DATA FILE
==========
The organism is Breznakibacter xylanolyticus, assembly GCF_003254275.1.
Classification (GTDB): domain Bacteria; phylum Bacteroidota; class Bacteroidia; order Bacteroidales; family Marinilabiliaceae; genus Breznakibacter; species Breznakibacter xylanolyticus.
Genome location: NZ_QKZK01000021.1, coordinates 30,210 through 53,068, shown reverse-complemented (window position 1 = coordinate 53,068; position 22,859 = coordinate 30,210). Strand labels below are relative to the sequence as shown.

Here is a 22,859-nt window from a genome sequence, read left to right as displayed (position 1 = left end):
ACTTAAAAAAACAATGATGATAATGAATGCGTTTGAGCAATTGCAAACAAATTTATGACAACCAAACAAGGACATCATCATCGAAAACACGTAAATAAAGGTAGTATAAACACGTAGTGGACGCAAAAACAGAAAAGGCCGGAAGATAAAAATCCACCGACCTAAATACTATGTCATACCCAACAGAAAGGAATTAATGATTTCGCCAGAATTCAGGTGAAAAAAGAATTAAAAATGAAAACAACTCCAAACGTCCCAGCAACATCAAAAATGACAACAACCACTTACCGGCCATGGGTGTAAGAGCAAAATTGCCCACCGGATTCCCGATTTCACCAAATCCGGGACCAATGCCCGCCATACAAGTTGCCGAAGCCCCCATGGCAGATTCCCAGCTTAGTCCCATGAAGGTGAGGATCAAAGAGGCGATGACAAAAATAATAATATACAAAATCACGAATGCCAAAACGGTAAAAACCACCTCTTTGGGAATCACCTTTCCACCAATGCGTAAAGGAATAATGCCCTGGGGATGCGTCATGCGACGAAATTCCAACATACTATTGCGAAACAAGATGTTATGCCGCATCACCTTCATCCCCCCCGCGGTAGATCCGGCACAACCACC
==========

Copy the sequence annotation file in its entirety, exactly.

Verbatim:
The organism is Breznakibacter xylanolyticus, assembly GCF_003254275.1.
Classification (GTDB): domain Bacteria; phylum Bacteroidota; class Bacteroidia; order Bacteroidales; family Marinilabiliaceae; genus Breznakibacter; species Breznakibacter xylanolyticus.
Genome location: NZ_QKZK01000021.1, coordinates 30,210 through 53,068, shown reverse-complemented (window position 1 = coordinate 53,068; position 22,859 = coordinate 30,210). Strand labels below are relative to the sequence as shown.

Here is a 22,859-nt window from a genome sequence, read left to right as displayed (position 1 = left end):
ACTTAAAAAAACAATGATGATAATGAATGCGTTTGAGCAATTGCAAACAAATTTATGACAACCAAACAAGGACATCATCATCGAAAACACGTAAATAAAGGTAGTATAAACACGTAGTGGACGCAAAAACAGAAAAGGCCGGAAGATAAAAATCCACCGACCTAAATACTATGTCATACCCAACAGAAAGGAATTAATGATTTCGCCAGAATTCAGGTGAAAAAAGAATTAAAAATGAAAACAACTCCAAACGTCCCAGCAACATCAAAAATGACAACAACCACTTACCGGCCATGGGTGTAAGAGCAAAATTGCCCACCGGATTCCCGATTTCACCAAATCCGGGACCAATGCCCGCCATACAAGTTGCCGAAGCCCCCATGGCAGATTCCCAGCTTAGTCCCATGAAGGTGAGGATCAAAGAGGCGATGACAAAAATAATAATATACAAAATCACGAATGCCAAAACGGTAAAAACCACCTCTTTGGGAATCACCTTTCCACCAATGCGTAAAGGAATAATGCCCTGGGGATGCGTCATGCGACGAAATTCCAACATACTATTGCGAAACAAGATGTTATGCCGCATCACCTTCATCCCCCCCGCGGTAGATCCGGCACAACCACC